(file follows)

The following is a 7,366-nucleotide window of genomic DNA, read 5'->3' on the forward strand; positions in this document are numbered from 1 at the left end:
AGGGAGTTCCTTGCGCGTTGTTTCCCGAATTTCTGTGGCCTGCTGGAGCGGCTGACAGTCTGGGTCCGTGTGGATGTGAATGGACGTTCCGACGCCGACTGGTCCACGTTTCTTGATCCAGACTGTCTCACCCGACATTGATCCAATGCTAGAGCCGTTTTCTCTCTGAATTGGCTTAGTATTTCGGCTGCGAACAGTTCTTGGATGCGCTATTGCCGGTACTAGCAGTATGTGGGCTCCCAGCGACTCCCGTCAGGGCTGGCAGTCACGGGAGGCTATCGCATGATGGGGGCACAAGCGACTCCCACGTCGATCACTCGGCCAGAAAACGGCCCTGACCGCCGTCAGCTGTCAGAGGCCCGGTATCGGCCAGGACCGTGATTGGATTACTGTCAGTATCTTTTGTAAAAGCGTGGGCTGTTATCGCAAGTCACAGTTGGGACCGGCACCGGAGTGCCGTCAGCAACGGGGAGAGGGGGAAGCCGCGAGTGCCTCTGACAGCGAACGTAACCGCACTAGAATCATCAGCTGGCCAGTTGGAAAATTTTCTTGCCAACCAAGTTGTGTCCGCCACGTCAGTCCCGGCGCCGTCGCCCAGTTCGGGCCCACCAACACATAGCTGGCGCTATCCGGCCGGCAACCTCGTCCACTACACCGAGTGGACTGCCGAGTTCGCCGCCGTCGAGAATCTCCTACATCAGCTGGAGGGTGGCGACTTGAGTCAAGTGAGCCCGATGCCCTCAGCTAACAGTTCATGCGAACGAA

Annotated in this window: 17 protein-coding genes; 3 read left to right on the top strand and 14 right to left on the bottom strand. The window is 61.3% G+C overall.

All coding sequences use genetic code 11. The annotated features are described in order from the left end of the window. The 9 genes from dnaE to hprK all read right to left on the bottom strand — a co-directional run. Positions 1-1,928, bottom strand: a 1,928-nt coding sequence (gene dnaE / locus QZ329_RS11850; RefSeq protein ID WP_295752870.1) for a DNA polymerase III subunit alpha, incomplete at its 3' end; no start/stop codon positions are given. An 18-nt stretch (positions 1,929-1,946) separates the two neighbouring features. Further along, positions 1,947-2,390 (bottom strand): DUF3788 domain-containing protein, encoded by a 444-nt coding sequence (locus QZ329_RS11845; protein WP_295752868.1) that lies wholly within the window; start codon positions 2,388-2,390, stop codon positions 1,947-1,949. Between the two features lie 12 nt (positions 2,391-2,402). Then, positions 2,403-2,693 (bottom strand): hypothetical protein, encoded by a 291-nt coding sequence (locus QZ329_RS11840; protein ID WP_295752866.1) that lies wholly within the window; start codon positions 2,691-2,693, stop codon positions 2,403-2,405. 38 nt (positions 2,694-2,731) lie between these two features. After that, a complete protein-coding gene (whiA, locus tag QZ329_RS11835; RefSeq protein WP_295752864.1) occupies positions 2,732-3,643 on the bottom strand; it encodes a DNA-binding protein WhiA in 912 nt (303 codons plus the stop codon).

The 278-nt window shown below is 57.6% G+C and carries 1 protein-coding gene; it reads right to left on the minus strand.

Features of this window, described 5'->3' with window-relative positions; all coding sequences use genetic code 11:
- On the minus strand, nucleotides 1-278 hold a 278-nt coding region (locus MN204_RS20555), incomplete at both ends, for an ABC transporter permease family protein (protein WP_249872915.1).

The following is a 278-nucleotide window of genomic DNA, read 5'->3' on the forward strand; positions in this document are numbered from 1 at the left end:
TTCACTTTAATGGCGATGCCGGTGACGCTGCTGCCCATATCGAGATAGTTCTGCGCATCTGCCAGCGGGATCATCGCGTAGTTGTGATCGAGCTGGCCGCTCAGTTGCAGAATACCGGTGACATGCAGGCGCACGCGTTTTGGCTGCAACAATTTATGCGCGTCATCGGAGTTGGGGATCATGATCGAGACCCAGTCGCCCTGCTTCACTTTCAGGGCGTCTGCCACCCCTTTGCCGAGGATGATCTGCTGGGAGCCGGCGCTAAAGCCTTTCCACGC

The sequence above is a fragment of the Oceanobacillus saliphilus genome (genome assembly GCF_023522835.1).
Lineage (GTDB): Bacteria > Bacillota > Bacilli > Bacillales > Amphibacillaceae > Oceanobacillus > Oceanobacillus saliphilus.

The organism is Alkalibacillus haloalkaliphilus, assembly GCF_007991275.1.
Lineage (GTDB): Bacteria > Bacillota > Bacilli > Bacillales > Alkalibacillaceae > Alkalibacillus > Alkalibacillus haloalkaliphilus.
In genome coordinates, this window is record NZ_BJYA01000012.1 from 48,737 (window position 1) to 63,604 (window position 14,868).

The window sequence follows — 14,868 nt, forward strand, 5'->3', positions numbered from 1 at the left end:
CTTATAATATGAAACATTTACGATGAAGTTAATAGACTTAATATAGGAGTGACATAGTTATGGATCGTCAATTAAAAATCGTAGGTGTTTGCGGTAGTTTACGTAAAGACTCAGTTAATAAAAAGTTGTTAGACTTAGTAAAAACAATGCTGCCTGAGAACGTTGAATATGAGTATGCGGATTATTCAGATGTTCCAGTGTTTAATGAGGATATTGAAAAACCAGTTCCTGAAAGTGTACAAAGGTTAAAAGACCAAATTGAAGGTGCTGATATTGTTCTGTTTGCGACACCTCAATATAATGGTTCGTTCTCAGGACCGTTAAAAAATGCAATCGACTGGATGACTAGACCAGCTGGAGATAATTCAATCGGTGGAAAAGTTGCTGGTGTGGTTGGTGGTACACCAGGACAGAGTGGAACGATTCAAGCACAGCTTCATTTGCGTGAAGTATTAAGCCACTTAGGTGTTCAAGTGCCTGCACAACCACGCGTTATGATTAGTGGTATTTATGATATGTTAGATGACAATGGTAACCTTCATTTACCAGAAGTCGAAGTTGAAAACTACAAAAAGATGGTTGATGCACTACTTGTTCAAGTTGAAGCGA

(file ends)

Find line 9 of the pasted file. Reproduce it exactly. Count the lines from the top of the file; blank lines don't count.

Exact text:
TTCACTTTAATGGCGATGCCGGTGACGCTGCTGCCCATATCGAGATAGTTCTGCGCATCTGCCAGCGGGATCATCGCGTAGTTGTGATCGAGCTGGCCGCTCAGTTGCAGAATACCGGTGACATGCAGGCGCACGCGTTTTGGCTGCAACAATTTATGCGCGTCATCGGAGTTGGGGATCATGATCGAGACCCAGTCGCCCTGCTTCACTTTCAGGGCGTCTGCCACCCCTTTGCCGAGGATGATCTGCTGGGAGCCGGCGCTAAAGCCTTTCCACGC